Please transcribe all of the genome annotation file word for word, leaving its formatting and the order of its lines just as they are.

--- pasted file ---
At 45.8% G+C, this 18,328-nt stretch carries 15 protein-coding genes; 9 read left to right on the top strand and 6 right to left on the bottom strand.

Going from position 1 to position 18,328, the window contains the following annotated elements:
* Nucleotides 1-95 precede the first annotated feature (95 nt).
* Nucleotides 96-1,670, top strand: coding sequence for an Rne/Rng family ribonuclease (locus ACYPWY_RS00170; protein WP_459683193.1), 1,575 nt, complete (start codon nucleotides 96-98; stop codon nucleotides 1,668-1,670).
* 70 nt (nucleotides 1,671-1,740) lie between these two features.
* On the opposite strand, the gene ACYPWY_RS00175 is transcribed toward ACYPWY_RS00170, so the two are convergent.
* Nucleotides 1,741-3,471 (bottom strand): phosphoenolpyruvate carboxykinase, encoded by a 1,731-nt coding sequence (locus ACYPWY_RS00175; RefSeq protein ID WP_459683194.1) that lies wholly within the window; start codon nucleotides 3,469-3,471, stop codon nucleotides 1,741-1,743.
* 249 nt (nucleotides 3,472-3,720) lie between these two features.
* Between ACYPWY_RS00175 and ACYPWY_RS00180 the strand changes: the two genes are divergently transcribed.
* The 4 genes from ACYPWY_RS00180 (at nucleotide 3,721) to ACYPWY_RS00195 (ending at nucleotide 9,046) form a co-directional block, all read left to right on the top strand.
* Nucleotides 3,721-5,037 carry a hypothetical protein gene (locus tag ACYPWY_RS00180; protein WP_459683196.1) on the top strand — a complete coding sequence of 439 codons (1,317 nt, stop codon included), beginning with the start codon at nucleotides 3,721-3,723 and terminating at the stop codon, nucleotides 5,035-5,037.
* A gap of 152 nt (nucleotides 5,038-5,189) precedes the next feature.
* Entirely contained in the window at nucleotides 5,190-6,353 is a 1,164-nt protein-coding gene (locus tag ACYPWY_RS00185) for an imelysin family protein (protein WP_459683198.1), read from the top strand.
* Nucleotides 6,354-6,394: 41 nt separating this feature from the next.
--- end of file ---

At 45.8% G+C, this 18,328-nt stretch carries 15 protein-coding genes; 9 read left to right on the top strand and 6 right to left on the bottom strand.

Going from position 1 to position 18,328, the window contains the following annotated elements:
* Nucleotides 1-95 precede the first annotated feature (95 nt).
* Nucleotides 96-1,670, top strand: coding sequence for an Rne/Rng family ribonuclease (locus ACYPWY_RS00170; protein WP_459683193.1), 1,575 nt, complete (start codon nucleotides 96-98; stop codon nucleotides 1,668-1,670).
* 70 nt (nucleotides 1,671-1,740) lie between these two features.
* On the opposite strand, the gene ACYPWY_RS00175 is transcribed toward ACYPWY_RS00170, so the two are convergent.
* Nucleotides 1,741-3,471 (bottom strand): phosphoenolpyruvate carboxykinase, encoded by a 1,731-nt coding sequence (locus ACYPWY_RS00175; RefSeq protein ID WP_459683194.1) that lies wholly within the window; start codon nucleotides 3,469-3,471, stop codon nucleotides 1,741-1,743.
* 249 nt (nucleotides 3,472-3,720) lie between these two features.
* Between ACYPWY_RS00175 and ACYPWY_RS00180 the strand changes: the two genes are divergently transcribed.
* The 4 genes from ACYPWY_RS00180 (at nucleotide 3,721) to ACYPWY_RS00195 (ending at nucleotide 9,046) form a co-directional block, all read left to right on the top strand.
* Nucleotides 3,721-5,037 carry a hypothetical protein gene (locus tag ACYPWY_RS00180; protein WP_459683196.1) on the top strand — a complete coding sequence of 439 codons (1,317 nt, stop codon included), beginning with the start codon at nucleotides 3,721-3,723 and terminating at the stop codon, nucleotides 5,035-5,037.
* A gap of 152 nt (nucleotides 5,038-5,189) precedes the next feature.
* Entirely contained in the window at nucleotides 5,190-6,353 is a 1,164-nt protein-coding gene (locus tag ACYPWY_RS00185) for an imelysin family protein (protein WP_459683198.1), read from the top strand.
* Nucleotides 6,354-6,394: 41 nt separating this feature from the next.